Adtech M&A Prices Take A Hit After IPO Troubles in 2014
Despite a spike in the number of adtech M&A deals in 2014, average adtech M&A prices are down by 42.1% since a spate of recent disappointing adtech IPOs, while overall average M&A prices were down just 10.6%. VC investment in adtech on a quarterly basis has been dropping since Q1 2013, when it hit 128 deals.
Exitround is unveiling today the first in a series of “Sector M+A and VC reports”, which take a comprehensive look at the performance of leading sectors of the economy. Our first report takes a look at the adtech sector.
A Look at the Adtech Sector
How has the poor performance of recent adtech IPOs affected the acquisition and VC investing market for private adtech companies? Exitround took a deep dive into the adtech market to examine the impact of IPOs on adtech dealmaking.
We wanted to examine the impact of this IPO turmoil on private market M&A and VC deals. We examined two time periods: the first time period, June 2013 to July 2014 was during the recent IPOs. Then we looked at the time period after the recent IPOs, from July 2014 to end of Nov 2014 to see the impact.
From June 2013 to July 2014, there were seven adtech IPOs: Tremor Video, YuMe, RocketFuel, Criteo, Rubicon, TubeMogul. Four of the seven are now trading below their IPO offering prices. Tremor Video, for example, went public on June 27, 2013 at $10 per share and ended the day down 15% and is now trading at $2.14 amidst a struggle to shift to programmatic ad buying.
Since July 2014 there haven’t been any adtech IPOs, as investor appetite for adtech companies has slowed after the recent slate of IPOs. However 2014 was a busy year for adtech M&A as consolidation swept the market and the number of deals spiked (see Chart 4 below). And there were still some large M&A deals in the sector, such as Yahoo’s $640 million deal for Brightroll and Yahoo’s $200 million acquisition of Flurry. Facebook also acquired Liverail for a reported $400 million.
Since July 2014 there haven’t been any adtech IPOs, however.
We found that average and median adtech M&A prices have dropped since the recent adtech IPOs. In other words since the last adtech IPO, M&A prices in the second period of time have noticeably dropped. This downturn in prices was also seen in the overall M&A market from the first time period to the second time period. However, overall average M&A prices were down 10.6%, while average adtech prices were down a much more significant 42.1%. Median adtech M&A prices were down 50.2%, while overall median M&A prices were down just 3.4%.
While adtech prices were down, the number of adtech deals ticked up slightly from the first period to the second period.(The number of deals were measured on an annualized basis to account for the different number of days in the two periods.) Looking at adtech M&A from the perspective of the number of deals shows relative strength in the adtech market since Q2 2013. Many deals are getting done and buyers are hungry for adtech companies to acquire – but large buyers appear to not be looking for as many major acquisitions but rather to fill smaller holes in their product or talent portfolio.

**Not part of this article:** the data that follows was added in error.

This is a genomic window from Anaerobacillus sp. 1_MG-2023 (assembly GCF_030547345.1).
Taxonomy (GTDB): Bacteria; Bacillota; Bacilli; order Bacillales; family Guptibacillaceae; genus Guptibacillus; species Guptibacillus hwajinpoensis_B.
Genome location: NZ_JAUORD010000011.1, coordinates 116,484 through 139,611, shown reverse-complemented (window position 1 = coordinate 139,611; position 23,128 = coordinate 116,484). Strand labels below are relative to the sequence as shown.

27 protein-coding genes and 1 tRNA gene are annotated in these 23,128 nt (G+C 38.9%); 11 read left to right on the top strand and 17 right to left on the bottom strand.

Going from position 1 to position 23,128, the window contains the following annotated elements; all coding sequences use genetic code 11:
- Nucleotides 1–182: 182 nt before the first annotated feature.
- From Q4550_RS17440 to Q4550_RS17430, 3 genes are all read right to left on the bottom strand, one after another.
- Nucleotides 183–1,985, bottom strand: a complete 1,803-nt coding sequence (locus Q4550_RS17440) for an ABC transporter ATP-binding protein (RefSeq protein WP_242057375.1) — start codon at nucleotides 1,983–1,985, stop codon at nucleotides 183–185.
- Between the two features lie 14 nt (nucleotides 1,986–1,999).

The Impact on VC Investment
Meanwhile, looking at VC investment in adtech on a quarterly basis, the number of deals has been dropping substantially since Q1 2013, when it hit 128 deals. This could be a declining VC interest in the sector, or difficulty raising funding for adtech companies recently. Recent weakness in the public markets with adtech IPOs may be causing downward pricing pressure on multiples and comps in the private markets. Meanwhile, median VC round size has remained relatively steady in recent quarters. Average VC round size has increased in Q1 and Q2 2014, indicating that those companies that have been able to raise funding are raising more than usual in order to prepare for potential future weakness in the market or to account for a difficult IPO market.
Also, VC investing in adtech has started dropping since before the seven adtech IPOs mentioned above and before the downturn in adtech M&A prices. One explanation: venture capitalists saw the many adtech IPOs coming and decided the market was overheated.
What We Learned
There does seem to be an impact from the weak adtech IPO market on the M&A and VC investing market, as adtech prices have dropped. At the very least, there’s a strong correlation between the two. While buyers are still quite active doing deals for adtech companies and 2014 was still a banner year for the number of deals completed, they tended to be smaller deals (and we’re not even including the deals with “undisclosed” prices that typically are very small deals). The larger deals are not happening as much since July 2014 or they’re happening at lower prices. Buyers could be waiting to see how things shake out with public markets before they re-commit to larger deals this year.
Also, the M&A market overall cooled somewhat at the end of 2014, with Yahoo’s purchase of BrightRoll being a notable exception, as buyers try to understand which way the economy and stock market is moving.
A note on sources: Exitround reviewed publicly available data sources including Crunchbase, as well as Exitround’s proprietary M&A data.
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